Hello friends and other interested parties. I apologize for the long absence, but I’m happy to report that continued good health means a full return to life with all of its attendant responsibilities and time-sucks. :)
So as not to bury the lede, I remain in good health — although I’m undergoing follow-up tests this week so I’m hoping that remains the case as this is the longest I’ve gone (six months) without detailed testing.
The other big news is that my beloved Dr. BB — Bart Barlogie — has retired. So I’m about to undergo my first serious round of follow-up with a new “quarterback”. Thus, I find myself back in Little Rock, with some familiar faces amongst the administration but a new doctor, Frits Van Rhee. I’ll call him FVR to save time rather than anonymity. :)
The decision of whom to see was not an easy one; there are many specialists closer to home (and after a travel snafu that had me driving five hours from Dallas to Little Rock yesterday, some of them seem more appealing) but I’m sorry so say that Total Therapy is not the standard of care for this disease, as science looks to new drugs to provide an easier path to long-term remission. Never mind that I’m sitting here more than 10 years from diagnosis with an expectation that the disease isn’t coming back…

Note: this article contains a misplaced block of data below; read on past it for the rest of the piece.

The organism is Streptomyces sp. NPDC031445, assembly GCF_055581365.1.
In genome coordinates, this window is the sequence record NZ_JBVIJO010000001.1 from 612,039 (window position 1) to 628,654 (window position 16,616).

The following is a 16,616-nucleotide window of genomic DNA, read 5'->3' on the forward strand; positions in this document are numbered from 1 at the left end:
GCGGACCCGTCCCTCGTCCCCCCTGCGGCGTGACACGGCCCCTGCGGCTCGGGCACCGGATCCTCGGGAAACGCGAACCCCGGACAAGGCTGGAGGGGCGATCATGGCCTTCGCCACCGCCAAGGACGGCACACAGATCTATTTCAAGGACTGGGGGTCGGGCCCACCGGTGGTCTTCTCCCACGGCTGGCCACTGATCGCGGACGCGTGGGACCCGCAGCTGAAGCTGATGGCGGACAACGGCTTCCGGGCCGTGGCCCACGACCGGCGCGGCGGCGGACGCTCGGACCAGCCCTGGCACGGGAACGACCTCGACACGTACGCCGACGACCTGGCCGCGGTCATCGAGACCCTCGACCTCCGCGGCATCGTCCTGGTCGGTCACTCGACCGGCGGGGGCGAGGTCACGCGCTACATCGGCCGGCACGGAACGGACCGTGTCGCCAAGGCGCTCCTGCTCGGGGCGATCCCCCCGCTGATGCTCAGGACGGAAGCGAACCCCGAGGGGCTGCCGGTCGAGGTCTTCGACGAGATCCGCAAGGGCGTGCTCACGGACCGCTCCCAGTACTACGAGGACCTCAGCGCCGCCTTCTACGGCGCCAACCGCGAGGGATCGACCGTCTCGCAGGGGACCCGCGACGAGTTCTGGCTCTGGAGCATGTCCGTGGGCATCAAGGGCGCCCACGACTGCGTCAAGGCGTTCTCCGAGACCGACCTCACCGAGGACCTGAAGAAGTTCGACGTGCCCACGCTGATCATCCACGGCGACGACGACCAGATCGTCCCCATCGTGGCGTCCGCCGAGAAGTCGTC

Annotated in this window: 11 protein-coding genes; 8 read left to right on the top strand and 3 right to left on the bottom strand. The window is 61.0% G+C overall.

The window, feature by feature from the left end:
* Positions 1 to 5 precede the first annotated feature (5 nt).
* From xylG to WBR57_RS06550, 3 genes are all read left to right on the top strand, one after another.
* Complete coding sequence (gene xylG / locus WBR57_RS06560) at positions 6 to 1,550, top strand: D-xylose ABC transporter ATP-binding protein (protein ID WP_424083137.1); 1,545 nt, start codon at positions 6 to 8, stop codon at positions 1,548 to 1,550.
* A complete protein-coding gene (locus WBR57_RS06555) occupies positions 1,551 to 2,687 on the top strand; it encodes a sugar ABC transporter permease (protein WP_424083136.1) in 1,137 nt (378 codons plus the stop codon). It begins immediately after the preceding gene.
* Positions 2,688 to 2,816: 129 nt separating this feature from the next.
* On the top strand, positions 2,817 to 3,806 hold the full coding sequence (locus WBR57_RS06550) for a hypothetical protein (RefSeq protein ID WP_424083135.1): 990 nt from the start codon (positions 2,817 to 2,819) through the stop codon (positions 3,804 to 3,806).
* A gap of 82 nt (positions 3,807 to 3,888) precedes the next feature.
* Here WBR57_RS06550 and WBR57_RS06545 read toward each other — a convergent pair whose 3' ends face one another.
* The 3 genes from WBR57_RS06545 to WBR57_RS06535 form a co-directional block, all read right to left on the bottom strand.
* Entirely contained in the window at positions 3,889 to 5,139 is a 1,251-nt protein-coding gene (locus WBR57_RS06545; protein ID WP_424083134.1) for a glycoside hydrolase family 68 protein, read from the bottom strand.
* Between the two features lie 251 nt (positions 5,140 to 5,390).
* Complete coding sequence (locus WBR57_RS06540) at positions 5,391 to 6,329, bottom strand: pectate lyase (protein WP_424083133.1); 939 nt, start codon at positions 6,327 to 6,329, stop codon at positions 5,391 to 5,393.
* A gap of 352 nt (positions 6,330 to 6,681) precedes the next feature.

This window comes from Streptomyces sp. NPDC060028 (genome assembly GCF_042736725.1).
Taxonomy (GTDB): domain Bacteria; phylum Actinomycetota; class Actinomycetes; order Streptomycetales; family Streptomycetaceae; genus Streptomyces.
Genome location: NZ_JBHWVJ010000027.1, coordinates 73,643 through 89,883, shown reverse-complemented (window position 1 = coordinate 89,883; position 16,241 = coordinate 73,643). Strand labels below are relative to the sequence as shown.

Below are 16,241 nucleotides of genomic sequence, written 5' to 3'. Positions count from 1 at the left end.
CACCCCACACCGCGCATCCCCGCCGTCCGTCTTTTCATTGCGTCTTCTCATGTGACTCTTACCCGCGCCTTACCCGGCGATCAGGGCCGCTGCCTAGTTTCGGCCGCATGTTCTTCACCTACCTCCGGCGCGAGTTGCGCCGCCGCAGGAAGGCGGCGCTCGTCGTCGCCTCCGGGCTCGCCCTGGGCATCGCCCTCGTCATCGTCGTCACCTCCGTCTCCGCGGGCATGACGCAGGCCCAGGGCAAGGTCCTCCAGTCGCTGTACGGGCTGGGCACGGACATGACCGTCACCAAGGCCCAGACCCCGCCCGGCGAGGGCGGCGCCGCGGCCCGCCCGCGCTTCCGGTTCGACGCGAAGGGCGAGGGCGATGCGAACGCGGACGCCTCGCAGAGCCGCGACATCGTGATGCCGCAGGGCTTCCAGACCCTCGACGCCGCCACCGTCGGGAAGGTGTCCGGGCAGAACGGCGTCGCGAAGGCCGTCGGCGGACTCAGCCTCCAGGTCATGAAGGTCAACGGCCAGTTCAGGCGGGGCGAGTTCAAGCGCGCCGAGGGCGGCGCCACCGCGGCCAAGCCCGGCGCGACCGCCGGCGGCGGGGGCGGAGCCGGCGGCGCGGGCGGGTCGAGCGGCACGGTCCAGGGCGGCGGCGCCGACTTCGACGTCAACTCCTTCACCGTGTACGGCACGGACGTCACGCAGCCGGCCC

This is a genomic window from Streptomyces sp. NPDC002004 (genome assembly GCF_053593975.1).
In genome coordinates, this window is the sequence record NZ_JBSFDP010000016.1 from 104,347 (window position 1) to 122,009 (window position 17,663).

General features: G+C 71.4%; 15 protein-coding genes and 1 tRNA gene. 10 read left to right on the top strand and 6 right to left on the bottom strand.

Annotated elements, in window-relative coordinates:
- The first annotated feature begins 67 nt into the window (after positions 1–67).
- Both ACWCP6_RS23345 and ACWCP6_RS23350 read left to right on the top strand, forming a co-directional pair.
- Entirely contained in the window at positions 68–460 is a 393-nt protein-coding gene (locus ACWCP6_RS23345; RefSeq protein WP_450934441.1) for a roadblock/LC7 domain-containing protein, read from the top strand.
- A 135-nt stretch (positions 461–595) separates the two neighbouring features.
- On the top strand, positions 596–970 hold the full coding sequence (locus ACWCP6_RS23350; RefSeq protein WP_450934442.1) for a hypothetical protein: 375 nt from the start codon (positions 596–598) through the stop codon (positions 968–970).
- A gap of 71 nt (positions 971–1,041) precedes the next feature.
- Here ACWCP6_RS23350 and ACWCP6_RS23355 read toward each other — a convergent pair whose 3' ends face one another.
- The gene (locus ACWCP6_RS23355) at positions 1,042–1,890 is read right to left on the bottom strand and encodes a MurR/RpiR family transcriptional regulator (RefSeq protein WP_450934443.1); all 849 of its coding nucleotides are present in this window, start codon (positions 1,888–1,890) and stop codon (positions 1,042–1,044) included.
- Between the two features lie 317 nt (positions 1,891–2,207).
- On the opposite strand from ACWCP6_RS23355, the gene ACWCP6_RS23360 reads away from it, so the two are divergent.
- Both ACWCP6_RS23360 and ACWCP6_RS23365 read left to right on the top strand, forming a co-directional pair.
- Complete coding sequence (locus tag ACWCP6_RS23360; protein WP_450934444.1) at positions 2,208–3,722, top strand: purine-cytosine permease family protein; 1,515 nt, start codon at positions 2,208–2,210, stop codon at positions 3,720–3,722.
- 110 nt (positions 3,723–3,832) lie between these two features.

At any rate, it was important to me that I be seen be a doctor who has treated people with Total Therapy and has experience following up patients that have undergone the treatment. As an example, at some point (possibly even now) I need to be more concerned about the possibility of leukemia from the chemotherapy than I need to be about my myeloma returning. So this narrowed it down to a handful of doctors across the country.
I know that BB holds FVR in high regard, and I’d been on a panel several years ago with FVR. He’s probably treated more patients with Total Therapy than any doctor currently practicing, now what BB has retired. Plus returning to UAMS also allows me to track my progress along with the hundreds of total therapy patients (and more specifically the dozens (?) that were in my specific cohort). The value in this is that I can see if anybody has relapsed rather down the curve than me. If, as I hope is the case, 95% or more of people once they reach the 10-year mark remain in remission several years later, it looks better and better for my own long-term outcome.
They’re calling me soon, as I have to re-enroll here so it’s like I’m a new patient. Maybe not the most efficient administrative approach but as long as they kept my stem cells, I’m happy with these nice folks.
I will say that I forgot how sleepy this town can be. Going to New York for follow-up the past three years has been a bit different. I got into town at 7:30 and could barely find a restaurant that was open. God wants people to eat on Sundays, too!! :)
Today I have blood work plus a bunch of tests. Bone marrow is tomorrow. PET and other tests are Wednesday, and the doctor is Thursday. More to come.
I am profoundly thankful for my good health and for BB. For those following along who were also patients of his, I should say that I have been in touch and he seems to be doing well. Selfishly, I wish he was practicing but he’s 78 now, I think, and has earned a rest.